Abdominal massage for constipation in children
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Abdominal massage for constipation in children

Melanie Smith Registered nurse, Newcastle Community Team for Learning Disabilities
Lucy Moss Research psychologist, Newcastle Community Team for Learning Disabilities

Melanie Smith and Lucy Moss introduce a simple massage technique that can be applied as an adjunct to standard treatments for constipation. Although the techniques discussed were developed specifically for use with children with learning disabilities, they are equally applicable to the treatment of constipation in people of all ages

Physical contact between people is a powerful form of communication, and also a basic behavioural need (Bowlby 1969, Bowlby 1973, Ainsworth et al 1978, Main 1990). Positively applied, it can be a non-threatening demonstration of care and social acceptance that cannot be replaced by words alone (Watson and Watson 1997, Keltner and Shiota 2003). If such contact can be developed in a positive way to help alleviate suffering through controlled therapy such as massage, then the benefits for patients and clinical management are readily apparent (Huntley and Ernst 2000). This is especially the case if the massage can be applied by the primary caregiver, rather than a clinician (Cullen and Barlow 2004).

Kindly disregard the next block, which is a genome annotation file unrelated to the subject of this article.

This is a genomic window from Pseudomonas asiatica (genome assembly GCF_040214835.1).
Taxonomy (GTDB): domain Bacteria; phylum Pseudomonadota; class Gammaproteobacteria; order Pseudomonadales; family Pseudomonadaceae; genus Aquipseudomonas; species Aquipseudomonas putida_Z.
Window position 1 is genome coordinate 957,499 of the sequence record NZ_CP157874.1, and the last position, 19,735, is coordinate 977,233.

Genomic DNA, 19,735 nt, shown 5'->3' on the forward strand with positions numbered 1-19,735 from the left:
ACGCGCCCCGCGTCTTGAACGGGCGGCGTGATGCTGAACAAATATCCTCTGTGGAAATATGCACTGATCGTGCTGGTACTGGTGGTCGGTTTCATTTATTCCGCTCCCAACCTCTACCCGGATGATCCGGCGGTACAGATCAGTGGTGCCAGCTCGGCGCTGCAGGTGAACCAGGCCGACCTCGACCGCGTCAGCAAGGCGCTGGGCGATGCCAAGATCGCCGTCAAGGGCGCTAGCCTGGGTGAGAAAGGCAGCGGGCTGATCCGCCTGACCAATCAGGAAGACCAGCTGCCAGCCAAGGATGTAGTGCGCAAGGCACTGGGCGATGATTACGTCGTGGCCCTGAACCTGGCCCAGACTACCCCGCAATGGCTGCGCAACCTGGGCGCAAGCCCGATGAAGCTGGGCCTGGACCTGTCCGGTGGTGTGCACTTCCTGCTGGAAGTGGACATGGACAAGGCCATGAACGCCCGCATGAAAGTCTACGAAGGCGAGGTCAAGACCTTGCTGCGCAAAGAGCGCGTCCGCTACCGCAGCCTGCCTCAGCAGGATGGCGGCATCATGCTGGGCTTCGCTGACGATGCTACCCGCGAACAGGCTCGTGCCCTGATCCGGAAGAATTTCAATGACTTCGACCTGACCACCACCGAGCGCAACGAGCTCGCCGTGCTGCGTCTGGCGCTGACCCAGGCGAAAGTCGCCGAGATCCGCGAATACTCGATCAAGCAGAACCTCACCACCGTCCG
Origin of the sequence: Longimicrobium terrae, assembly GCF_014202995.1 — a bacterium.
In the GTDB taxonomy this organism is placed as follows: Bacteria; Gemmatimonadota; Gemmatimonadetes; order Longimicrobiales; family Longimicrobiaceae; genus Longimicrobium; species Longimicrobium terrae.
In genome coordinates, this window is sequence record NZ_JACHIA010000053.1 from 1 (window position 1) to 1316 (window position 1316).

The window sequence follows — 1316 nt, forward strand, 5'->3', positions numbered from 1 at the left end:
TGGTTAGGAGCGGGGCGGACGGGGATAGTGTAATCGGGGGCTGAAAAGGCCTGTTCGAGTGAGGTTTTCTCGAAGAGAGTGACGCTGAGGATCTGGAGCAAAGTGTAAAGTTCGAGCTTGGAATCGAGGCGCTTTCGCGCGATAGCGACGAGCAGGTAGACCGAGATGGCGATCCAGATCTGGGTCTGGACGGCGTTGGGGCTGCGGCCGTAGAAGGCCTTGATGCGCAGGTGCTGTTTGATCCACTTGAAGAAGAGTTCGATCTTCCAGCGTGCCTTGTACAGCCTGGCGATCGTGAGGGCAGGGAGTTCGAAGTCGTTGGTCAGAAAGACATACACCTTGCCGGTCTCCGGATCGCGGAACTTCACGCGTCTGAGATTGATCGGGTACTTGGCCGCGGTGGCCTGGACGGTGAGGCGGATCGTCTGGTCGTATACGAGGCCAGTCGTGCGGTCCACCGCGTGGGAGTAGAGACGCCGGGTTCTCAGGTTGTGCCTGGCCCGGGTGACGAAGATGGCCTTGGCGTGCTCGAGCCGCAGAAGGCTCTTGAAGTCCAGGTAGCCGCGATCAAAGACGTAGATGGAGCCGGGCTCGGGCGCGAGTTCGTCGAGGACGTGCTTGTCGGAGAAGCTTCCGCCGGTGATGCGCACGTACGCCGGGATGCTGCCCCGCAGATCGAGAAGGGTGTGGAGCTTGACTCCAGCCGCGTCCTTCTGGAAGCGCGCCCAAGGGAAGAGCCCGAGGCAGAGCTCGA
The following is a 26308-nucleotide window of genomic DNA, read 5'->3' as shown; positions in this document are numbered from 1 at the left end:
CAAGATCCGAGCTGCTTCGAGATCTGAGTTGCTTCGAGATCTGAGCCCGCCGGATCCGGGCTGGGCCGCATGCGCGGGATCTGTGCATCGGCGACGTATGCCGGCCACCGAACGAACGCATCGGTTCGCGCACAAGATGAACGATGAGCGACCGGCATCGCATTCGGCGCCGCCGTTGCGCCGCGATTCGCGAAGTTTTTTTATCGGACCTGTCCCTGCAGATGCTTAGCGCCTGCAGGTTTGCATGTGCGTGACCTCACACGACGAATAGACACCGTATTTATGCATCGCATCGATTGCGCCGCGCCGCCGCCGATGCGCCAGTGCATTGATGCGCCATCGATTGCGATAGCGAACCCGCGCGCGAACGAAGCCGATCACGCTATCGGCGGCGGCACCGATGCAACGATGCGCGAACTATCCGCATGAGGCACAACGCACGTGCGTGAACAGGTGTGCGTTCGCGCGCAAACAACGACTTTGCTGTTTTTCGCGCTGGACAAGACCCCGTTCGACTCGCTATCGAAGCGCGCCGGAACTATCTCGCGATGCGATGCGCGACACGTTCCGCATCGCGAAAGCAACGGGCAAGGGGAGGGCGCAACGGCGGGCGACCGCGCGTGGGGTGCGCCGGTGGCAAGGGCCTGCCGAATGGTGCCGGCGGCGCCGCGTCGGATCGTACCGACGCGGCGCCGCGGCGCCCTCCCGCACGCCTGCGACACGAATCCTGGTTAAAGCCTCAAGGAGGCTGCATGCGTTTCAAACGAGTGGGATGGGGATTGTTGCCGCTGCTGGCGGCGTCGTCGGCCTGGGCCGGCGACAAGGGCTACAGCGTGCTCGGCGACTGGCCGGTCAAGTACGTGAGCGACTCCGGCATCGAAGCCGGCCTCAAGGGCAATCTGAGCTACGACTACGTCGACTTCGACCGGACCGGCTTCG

Learning Disability Practice. 11, 4, 33-36. doi: 10.7748/ldp2008.05.11.4.33.c8205

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